Back to our Developer Showcase Series to learn what developers in the real world are doing with Hyperledger technologies. Next up is Matt Zand, CEO of HashFlow and co-author of Hands-On Smart Contract Development with Hyperledger Fabric V2 by O’Reilly Media
Give a bit of background on what you’re working on, and let us know what was it that made you want to get into blockchain?
I started an IT company in Maryland in 2010. Since then I gradually moved from custom web development to mobile app development services. In 2019, I started exploring blockchain technology and mastered all of its concepts and platforms. In 2020, I decided to write a book on Hyperledger Fabric V2, which came out last week. Beside my book, I have designed several blockchain course curricula and course materials for companies like O’Reilly Media as well as done several blockchain projects for our clients at HashFlow. Lastly, I have done several public speaking sessions in the Hyperledger community in North America and Europe.
What project in Hyperledger are you working on? Any new developments to share? Can you sum up your experience with Hyperledger?
NFT for financial products with Hyperledger Fabric, asset tokenization for digital banks with Hyperledger Fabric and Ethereum, B2B NFT in music industry, a SaaS product for customer loyalty management, healthcare payment system, an ICO product and an internet-connectivity reward system for the telecom industry just to name a few. In addition, my book covers several projects done on Hyperledger Fabric.
What advice would you offer other technologists or developers interested in getting started working on blockchain?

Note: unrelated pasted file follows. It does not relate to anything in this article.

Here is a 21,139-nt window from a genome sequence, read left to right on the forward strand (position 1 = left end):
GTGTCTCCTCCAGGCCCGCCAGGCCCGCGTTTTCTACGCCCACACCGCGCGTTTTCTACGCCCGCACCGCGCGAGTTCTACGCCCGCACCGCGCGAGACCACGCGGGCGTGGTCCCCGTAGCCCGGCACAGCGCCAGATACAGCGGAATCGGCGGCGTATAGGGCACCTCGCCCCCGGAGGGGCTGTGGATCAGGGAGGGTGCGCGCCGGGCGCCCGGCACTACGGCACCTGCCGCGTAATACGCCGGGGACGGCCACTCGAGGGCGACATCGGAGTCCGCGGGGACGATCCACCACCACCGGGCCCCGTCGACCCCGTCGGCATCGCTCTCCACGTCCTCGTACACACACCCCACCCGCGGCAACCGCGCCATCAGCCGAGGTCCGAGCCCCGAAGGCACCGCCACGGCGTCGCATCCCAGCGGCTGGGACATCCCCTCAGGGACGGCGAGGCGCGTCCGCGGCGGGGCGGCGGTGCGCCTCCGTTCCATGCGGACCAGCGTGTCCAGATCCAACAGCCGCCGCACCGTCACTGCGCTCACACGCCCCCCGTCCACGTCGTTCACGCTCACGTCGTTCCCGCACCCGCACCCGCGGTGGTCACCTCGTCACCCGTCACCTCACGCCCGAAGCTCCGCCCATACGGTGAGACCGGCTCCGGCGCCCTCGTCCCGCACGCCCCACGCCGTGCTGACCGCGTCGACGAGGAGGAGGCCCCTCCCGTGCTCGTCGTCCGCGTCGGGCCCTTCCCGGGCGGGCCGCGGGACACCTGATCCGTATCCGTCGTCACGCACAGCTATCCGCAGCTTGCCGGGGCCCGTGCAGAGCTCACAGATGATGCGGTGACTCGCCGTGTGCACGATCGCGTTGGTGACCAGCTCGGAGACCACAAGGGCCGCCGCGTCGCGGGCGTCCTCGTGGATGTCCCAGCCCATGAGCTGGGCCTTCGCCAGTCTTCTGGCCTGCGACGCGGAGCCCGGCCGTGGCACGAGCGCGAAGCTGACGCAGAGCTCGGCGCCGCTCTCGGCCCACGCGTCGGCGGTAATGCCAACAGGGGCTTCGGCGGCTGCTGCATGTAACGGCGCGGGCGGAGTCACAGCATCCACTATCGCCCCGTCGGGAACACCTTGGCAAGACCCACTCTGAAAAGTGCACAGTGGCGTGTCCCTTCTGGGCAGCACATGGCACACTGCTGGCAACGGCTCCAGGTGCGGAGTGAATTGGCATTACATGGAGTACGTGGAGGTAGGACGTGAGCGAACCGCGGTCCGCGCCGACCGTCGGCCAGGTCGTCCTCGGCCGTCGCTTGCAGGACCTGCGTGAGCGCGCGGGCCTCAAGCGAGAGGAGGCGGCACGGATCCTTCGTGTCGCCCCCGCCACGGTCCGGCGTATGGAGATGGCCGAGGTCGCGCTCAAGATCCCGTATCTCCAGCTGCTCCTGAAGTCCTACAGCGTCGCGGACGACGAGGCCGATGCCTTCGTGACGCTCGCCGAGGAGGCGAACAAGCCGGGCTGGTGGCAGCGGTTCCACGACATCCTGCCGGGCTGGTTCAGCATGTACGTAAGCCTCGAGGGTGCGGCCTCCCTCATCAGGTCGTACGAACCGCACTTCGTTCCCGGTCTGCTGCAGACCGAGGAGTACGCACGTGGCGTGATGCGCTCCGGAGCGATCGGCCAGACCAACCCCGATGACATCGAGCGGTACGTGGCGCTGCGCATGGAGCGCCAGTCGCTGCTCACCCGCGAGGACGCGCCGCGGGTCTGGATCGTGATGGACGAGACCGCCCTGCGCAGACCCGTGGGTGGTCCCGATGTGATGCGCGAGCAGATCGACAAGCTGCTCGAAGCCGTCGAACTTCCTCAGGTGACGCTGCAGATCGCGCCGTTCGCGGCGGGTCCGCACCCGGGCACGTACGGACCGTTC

My advice is to start exploring blockchain concepts and its use cases. Then, try to map a blockchain solution to an existing business problem. In this step, you learn how to design a blockchain system as a solution architect. Finally, pick a platform (e.g., Hyperledger Fabric or Ethereum) and build a demo of your product. After you finish and launch your first blockchain application, you would be able to gradually dig deeper into more advanced blockchain implementations.
What are the main differences between developing blockchain applications in Hyperledger or Ethereum?
While working as CEO at HashFlow, I advise and architect different blockchain solutions based on client requirements and other considerations such as choice of cloud provider, performance, availability, and interoperability. Thus, the choice of platform comes after we design the project architecture. As a rule of thumb, private enterprise performance-sensitive applications are being built with Hyperledger Fabric, whereas public applications like utility tokens are best suited with Ethereum.
What do you think is most important for Hyperledger to focus on in the next year?
The most important thing Hyperledger can focus on is increasing the number of transactions per second. It would also be great to have Hyperledger tools and libraries that are currently at incubation stage become active.
As Hyperledger’s incubated projects start maturing and hit 1.0s and beyond, what are the most interesting technologies, apps, or use cases coming out as a result from your perspective?
Hyperledger Transact is a really interesting product. We need methods for quickly creating distributed ledger technology (DLT) applications.
What’s the one issue or problem you hope blockchain can solve?
Blockchain is going to solve many problems. However, I am looking forward to seeing more enterprise blockchain projects moving forward from the PoC stage to production.
Where do you hope to see Hyperledger and/or blockchain in five years?
I hope to see a robust and prevalent acceptance of Hyperledger DLTs among enterprise projects. Also, I like to see more collaboration on projects like Hyperledger Besu where public and private blockchain developers would be able to collaborate.
What is the best piece of developer advice you’ve ever received?
Spend more time on architecting a solution thoroughly than developing it.
What technology could you not live without?